USDA to relax healthier school lunch requirements
- During a Monday visit to Catoctin Elementary School in Leesburg, VA, U.S. Secretary of Agriculture Sonny Perdue announced that schools would get more nutritional flexibility around whole grains, sodium and milk, according to a release from the U.S. Department of Agriculture.
- The announcement cites USDA figures showing that stricter nutritional requirements had cost schools an extra $1.22 billion during FY2015, while also citing declines in revenue from lunches as a result of students skipping out on the healthier meals. As an example, Perdue mentioned whole grain grits that kids won't eat in Southern schools because they have "little black flakes" in them.
- Under the new guidance, schools will only have to meet compliance with Sodium Target 1 through 2020, with the USDA continuing to work with schools on developing meals "that are low in sodium and appealing to students." Schools can receive exemptions in providing 100% whole-grain products during 2017-18 if they're facing hardships; and schools will be able to serve 1% flavored milk under an interim rule while the regulatory process for doing so is underway.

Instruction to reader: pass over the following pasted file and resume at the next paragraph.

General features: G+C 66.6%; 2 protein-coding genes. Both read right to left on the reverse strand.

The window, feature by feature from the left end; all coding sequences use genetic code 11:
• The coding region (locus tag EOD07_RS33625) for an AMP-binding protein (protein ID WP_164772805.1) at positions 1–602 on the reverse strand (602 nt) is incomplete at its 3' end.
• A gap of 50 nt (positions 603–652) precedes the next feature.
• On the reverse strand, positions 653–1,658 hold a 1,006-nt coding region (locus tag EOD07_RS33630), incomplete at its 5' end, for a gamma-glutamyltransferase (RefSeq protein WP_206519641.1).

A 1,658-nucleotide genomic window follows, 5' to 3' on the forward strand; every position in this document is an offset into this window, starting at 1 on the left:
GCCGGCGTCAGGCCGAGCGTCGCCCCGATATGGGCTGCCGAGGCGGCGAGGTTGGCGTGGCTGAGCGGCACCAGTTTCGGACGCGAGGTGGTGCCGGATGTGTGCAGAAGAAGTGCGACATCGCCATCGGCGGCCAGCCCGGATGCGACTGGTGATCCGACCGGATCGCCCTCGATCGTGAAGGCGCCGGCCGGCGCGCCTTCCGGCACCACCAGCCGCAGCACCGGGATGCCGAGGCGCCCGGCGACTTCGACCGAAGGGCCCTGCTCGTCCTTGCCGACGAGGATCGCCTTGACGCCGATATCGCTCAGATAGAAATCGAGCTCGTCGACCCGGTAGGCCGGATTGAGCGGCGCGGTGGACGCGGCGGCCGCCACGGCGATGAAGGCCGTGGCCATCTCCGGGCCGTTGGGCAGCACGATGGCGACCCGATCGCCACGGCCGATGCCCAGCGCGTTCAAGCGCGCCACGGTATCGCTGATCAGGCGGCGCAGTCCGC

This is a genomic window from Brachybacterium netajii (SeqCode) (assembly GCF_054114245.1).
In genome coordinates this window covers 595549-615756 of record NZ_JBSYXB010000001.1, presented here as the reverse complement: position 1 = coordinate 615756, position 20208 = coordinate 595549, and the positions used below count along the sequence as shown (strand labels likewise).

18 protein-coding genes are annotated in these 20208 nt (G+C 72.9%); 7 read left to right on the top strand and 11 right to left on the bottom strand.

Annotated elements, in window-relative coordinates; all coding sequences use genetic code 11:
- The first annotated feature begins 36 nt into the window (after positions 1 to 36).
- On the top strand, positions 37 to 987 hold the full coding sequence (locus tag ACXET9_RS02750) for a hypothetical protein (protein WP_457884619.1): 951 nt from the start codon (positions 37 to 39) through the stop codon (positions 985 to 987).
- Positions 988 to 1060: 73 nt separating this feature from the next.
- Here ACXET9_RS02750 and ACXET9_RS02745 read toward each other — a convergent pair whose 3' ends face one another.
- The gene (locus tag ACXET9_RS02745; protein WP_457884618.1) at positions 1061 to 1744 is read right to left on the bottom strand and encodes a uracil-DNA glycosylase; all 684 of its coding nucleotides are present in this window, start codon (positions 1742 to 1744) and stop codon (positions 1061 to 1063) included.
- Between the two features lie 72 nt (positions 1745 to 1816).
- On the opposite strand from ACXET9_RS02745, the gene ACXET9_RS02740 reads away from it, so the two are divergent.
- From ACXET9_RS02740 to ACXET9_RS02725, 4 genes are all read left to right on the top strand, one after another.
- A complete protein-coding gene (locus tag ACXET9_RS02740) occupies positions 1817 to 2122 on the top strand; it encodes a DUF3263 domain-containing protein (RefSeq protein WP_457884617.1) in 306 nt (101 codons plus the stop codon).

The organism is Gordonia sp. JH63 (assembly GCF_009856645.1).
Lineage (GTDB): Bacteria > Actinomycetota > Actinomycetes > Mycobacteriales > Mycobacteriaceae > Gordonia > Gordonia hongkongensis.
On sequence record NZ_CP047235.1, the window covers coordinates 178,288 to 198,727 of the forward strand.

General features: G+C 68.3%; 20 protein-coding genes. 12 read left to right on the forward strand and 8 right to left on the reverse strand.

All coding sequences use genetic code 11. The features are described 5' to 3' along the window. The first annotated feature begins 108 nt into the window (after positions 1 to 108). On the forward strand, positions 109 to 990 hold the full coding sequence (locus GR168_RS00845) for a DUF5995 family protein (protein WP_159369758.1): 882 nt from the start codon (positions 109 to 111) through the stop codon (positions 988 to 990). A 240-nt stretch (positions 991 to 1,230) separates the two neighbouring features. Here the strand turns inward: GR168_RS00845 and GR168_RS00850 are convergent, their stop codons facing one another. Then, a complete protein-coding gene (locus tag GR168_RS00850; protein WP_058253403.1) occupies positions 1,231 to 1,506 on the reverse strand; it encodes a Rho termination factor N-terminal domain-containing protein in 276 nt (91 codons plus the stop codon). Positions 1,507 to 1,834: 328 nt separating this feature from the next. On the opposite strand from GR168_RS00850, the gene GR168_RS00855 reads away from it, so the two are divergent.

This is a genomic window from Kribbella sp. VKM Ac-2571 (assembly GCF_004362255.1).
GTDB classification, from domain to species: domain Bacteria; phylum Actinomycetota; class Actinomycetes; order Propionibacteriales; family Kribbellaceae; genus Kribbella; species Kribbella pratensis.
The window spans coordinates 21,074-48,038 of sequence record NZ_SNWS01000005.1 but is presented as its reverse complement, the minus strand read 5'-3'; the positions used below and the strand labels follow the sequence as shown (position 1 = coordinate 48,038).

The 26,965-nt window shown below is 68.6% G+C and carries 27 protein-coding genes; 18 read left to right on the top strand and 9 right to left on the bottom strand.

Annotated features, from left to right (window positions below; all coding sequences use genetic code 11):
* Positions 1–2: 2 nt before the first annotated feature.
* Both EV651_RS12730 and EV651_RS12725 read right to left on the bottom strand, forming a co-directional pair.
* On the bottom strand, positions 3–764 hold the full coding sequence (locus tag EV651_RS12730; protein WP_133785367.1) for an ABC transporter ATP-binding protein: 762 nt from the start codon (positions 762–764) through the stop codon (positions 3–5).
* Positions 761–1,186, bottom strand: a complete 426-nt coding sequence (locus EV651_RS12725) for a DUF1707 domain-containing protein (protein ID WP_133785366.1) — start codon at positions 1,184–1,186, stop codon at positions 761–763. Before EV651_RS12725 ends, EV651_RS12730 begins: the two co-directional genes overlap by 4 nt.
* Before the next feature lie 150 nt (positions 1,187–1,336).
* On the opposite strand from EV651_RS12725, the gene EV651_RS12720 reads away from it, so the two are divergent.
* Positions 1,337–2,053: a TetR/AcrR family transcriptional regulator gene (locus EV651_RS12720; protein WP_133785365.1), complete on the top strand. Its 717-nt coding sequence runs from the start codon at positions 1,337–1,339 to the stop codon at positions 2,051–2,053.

Efforts to provide healthier school lunches gained a considerable boost under the Obama administration after being championed by former first lady Michelle Obama, but those efforts faced pushback from the beginning. Perhaps most discouraging were reports that students chose to throw out the fruits and vegetables required under those nutritional guidelines, or even choosing to forego purchasing the lunches all together.
While the increased attention to healthy food choices came at a time of increasing concern around childhood obesity rates, there was perhaps less attention given to the equally — and perhaps more important — trend of cuts in recess and physical education time. The food students eat is important, but it might not matter how healthy it is if they still remain largely sedentary throughout the day.
- U.S. Department of Agriculture Ag Secretary Perdue Moves to Make School Meals Great Again
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